Let me give an example of a filter that we used:

• Last 60 days
• CTR < 0.7%
• Impr > 200
• Conversions = 0
• Avg Pos better than 3.5

So, we have poor CTR, good-enough avg position, and no conversions. We paused those bad boys – they’re just dragging everything else down. I’m not precluding the notion of reactivating them at a later point, with new messaging or new landing pages. Right now, however, we need them to go.

You can also see here, that this wasn’t pure CTR optimization. CTR was the driving force behind this optimization effort, but we still need to keep our endgame in mind. We kept keywords that historically provided conversions. We’re just dumping the real junk for now.

Here’s another filter we used (and you AdWords veterans will be really familiar with this one):
• Last 60 days
• CTR > 0.5%
• Impr > 200
• Avg Pos worse than 3.5


What were we doing here?

Well, we were taking low avg position keywords that showed relevance potential (in this case, the potential that they showed was a relatively high CTR). We took these keywords and raised their bid – we want to give them a chance to catch those top spots, see what clicks and conversions they are capable of under ideal circumstances.

Just replace "Peace” with “Keyword”, and that’s us. We’re exactly like John Lennon.

Just replace “Peace” with “Keyword”, and that’s us. We’re exactly like John Lennon.

Of course, our optimization wasn’t limited to keyword-level bid and status adjustments, although these were the major drivers during this period. An (abridged) list of additional changes below.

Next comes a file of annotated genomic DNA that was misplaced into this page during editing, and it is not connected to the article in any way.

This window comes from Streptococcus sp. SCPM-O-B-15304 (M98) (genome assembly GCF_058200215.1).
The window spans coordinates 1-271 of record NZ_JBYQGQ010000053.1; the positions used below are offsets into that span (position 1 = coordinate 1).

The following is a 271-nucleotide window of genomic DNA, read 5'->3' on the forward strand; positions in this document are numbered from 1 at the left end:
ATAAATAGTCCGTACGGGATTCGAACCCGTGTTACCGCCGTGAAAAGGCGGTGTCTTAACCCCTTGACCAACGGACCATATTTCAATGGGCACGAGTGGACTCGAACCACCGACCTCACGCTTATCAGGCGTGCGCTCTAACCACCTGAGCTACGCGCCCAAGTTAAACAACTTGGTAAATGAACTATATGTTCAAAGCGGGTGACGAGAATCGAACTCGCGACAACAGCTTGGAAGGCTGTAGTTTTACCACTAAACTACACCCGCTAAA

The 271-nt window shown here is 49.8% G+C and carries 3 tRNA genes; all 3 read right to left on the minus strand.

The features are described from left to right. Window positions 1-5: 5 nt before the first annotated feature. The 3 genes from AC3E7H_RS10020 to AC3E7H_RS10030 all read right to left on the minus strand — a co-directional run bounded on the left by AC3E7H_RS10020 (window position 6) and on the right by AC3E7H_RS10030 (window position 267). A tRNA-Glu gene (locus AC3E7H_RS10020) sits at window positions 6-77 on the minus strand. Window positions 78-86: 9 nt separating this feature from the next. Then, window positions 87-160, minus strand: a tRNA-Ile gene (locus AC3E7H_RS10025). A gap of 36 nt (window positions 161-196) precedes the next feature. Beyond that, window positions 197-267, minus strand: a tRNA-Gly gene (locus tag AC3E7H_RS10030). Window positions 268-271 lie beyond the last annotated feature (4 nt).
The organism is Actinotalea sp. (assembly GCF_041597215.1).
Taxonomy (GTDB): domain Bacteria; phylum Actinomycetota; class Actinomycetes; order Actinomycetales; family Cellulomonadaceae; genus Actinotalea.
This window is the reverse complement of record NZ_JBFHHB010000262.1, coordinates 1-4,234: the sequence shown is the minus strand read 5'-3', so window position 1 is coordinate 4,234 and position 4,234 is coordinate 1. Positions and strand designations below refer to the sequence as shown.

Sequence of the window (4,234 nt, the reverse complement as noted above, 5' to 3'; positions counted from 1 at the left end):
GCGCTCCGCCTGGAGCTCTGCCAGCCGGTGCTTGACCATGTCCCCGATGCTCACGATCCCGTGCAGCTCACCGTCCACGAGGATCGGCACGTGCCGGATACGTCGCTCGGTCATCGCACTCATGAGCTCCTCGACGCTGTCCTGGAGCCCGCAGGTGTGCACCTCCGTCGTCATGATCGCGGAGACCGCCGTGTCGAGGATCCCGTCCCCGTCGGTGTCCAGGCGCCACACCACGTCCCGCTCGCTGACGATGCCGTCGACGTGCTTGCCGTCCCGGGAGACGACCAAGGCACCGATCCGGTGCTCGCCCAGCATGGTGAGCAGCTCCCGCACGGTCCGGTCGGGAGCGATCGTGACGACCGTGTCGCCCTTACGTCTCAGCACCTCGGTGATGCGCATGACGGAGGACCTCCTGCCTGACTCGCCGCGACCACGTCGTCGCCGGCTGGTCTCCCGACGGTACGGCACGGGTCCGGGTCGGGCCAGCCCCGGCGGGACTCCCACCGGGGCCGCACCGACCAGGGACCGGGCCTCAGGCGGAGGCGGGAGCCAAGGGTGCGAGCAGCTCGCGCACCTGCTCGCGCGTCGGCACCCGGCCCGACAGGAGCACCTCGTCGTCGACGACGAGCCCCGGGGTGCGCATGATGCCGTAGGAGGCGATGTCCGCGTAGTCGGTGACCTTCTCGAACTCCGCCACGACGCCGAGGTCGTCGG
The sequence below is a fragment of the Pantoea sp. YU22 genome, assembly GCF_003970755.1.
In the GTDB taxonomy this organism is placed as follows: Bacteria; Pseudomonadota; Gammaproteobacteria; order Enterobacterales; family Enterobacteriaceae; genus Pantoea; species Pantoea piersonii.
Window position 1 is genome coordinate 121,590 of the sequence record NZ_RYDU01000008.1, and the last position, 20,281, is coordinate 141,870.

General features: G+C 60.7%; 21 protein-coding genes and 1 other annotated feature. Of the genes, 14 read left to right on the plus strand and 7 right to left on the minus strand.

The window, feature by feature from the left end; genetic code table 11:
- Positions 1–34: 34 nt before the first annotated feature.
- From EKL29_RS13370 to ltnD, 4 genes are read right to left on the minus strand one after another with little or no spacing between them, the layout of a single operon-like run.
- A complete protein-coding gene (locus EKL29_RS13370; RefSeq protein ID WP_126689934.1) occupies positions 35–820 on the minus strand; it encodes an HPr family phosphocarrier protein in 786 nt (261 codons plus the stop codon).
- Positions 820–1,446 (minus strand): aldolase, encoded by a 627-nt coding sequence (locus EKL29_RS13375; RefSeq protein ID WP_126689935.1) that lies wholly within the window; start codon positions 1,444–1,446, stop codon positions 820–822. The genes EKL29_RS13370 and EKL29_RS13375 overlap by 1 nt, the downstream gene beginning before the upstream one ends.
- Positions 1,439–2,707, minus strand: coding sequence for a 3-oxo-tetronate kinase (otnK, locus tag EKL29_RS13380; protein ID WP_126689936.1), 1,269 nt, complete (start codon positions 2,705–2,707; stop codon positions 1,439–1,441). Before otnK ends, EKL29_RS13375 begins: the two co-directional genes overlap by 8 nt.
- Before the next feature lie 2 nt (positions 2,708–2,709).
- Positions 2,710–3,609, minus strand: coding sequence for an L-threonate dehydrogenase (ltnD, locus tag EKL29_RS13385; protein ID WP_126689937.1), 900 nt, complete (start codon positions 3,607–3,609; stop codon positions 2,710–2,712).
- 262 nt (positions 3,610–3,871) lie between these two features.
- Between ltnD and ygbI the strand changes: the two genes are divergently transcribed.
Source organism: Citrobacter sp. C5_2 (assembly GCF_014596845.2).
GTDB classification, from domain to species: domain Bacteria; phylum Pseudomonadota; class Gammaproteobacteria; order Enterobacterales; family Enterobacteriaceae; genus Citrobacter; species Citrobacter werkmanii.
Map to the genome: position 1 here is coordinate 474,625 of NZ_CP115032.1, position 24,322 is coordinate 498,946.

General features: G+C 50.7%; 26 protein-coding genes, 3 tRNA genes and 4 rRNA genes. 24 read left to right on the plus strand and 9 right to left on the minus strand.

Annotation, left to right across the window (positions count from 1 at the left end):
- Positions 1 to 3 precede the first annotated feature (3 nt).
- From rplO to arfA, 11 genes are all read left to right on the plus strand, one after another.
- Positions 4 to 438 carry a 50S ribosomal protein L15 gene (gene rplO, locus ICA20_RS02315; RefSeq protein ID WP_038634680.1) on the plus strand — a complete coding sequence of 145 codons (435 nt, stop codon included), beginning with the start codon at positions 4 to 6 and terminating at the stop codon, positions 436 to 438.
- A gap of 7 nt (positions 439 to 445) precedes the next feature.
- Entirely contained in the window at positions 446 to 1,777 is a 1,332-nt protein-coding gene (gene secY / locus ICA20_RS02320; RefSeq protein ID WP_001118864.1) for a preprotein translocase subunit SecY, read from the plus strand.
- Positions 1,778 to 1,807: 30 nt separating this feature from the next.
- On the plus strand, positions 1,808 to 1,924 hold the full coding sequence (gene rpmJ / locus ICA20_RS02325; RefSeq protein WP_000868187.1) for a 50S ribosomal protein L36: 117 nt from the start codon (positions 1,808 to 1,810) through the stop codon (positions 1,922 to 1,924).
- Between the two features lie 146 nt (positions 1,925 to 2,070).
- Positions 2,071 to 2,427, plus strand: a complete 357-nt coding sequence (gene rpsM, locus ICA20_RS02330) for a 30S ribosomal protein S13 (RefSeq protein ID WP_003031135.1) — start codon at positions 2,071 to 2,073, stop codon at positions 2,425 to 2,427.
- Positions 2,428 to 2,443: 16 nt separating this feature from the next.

• New ads
• Aggressive negatives
• Landing page tests
• Device adjustments
• Ad scheduling


We began making these changes on July 22. Let’s take a look at what happened. We’ll start with the easy one.

When we paused a bunch of low-CTR keywords, our CTR rose

What’s more interesting is this:

Conversion rate


Finally, let’s address our CPL:


So what happened?

• Improved account health via aggressive cuts based upon CTR/conversion data.
• Removed underperforming keywords to allow higher-performing ones to capture more traffic.
• Immediately saw an improvement in performance across all metrics.
• Freed us up for other aggressive targeting tests (currently ongoing).
Important Takeaways for Optimizing a Misbehaving Account

• Sometimes looking at history and understanding what “went wrong” will be a huge time drain, without providing actionable insights.
• Assess what is currently going wrong in an account and deal with that. This may be an ongoing issue, or a recent development.
• Use that data to take immediate, decisive, aggressive action.

Tune in next time for “AdWords conversion tracking basics – How you should really set up conversion tracking, and why”.

About the Author: Aron Skversky is a PPC Manager at K/Logic. Along with his team of marketing experts, he specializes in bringing rising SaaS startups to mainstream success. Aron’s SEM expertise includes AdWords, Bing, Facebook, Twitter, & LinkedIn, and he manages accounts with spend from $2K to six-figure monthly budgets.